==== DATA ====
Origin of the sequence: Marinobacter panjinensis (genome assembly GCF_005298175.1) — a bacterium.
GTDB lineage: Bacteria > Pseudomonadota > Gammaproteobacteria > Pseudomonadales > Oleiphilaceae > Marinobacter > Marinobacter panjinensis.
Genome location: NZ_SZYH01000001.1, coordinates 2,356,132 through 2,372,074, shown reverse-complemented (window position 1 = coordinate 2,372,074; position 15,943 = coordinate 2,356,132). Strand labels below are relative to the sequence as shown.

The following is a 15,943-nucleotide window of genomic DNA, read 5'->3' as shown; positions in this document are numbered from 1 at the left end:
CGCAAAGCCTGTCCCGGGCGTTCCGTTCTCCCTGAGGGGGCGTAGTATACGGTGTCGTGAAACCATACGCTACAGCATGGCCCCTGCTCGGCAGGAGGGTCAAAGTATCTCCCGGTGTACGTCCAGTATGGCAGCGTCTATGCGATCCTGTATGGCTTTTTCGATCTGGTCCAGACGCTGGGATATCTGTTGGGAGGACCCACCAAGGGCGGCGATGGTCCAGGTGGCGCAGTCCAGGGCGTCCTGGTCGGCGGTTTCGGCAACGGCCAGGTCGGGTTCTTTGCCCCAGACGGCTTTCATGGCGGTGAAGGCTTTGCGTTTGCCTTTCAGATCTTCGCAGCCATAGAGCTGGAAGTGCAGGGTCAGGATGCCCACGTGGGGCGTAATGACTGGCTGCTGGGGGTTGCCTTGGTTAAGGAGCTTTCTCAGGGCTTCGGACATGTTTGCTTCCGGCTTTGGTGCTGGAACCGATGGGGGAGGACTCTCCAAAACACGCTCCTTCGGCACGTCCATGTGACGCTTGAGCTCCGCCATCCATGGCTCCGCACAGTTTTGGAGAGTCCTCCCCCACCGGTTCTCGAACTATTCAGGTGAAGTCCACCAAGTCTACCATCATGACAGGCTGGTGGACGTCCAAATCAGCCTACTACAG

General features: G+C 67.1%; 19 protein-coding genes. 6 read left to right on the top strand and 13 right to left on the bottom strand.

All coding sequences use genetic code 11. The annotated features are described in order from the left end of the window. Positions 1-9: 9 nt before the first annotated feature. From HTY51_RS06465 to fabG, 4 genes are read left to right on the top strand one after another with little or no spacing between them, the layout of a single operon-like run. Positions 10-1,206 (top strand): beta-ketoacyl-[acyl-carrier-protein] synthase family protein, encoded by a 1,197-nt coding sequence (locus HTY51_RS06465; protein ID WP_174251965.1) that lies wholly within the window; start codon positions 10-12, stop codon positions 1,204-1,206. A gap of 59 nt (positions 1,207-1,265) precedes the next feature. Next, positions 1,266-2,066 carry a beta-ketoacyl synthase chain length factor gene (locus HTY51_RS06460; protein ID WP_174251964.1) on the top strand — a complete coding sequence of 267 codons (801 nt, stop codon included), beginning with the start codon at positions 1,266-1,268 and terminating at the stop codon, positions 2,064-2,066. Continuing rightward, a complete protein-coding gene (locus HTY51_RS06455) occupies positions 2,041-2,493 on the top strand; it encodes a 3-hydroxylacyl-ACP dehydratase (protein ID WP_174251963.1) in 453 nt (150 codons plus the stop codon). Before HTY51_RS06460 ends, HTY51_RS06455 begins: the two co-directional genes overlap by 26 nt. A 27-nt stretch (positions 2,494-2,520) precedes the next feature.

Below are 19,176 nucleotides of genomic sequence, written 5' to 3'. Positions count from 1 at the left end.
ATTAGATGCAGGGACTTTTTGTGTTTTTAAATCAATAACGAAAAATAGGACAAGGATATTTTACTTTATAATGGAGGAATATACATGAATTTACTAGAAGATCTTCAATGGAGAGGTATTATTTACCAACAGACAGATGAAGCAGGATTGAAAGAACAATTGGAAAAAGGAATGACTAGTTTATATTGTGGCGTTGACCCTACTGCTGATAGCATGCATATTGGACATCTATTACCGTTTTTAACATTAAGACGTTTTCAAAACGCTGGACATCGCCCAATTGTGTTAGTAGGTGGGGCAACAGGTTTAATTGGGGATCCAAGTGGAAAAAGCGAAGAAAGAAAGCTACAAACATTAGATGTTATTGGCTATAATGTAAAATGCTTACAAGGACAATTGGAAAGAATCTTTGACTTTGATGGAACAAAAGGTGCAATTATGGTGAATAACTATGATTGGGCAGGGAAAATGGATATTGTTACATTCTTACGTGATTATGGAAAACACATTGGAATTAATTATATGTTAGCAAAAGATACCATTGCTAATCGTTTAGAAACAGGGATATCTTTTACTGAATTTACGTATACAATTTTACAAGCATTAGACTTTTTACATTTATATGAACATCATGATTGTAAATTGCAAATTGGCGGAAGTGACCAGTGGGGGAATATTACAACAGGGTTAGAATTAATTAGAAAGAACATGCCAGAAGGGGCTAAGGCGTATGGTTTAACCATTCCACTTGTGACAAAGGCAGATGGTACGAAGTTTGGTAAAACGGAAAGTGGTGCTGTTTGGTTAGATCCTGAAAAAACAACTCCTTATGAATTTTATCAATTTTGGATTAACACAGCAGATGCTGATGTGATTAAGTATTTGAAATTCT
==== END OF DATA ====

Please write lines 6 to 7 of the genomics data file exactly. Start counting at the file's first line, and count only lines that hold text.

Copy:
General features: G+C 67.1%; 19 protein-coding genes. 6 read left to right on the top strand and 13 right to left on the bottom strand.

All coding sequences use genetic code 11. The annotated features are described in order from the left end of the window. Positions 1-9: 9 nt before the first annotated feature. From HTY51_RS06465 to fabG, 4 genes are read left to right on the top strand one after another with little or no spacing between them, the layout of a single operon-like run. Positions 10-1,206 (top strand): beta-ketoacyl-[acyl-carrier-protein] synthase family protein, encoded by a 1,197-nt coding sequence (locus HTY51_RS06465; protein ID WP_174251965.1) that lies wholly within the window; start codon positions 10-12, stop codon positions 1,204-1,206. A gap of 59 nt (positions 1,207-1,265) precedes the next feature. Next, positions 1,266-2,066 carry a beta-ketoacyl synthase chain length factor gene (locus HTY51_RS06460; protein ID WP_174251964.1) on the top strand — a complete coding sequence of 267 codons (801 nt, stop codon included), beginning with the start codon at positions 1,266-1,268 and terminating at the stop codon, positions 2,064-2,066. Continuing rightward, a complete protein-coding gene (locus HTY51_RS06455) occupies positions 2,041-2,493 on the top strand; it encodes a 3-hydroxylacyl-ACP dehydratase (protein ID WP_174251963.1) in 453 nt (150 codons plus the stop codon). Before HTY51_RS06460 ends, HTY51_RS06455 begins: the two co-directional genes overlap by 26 nt. A 27-nt stretch (positions 2,494-2,520) precedes the next feature.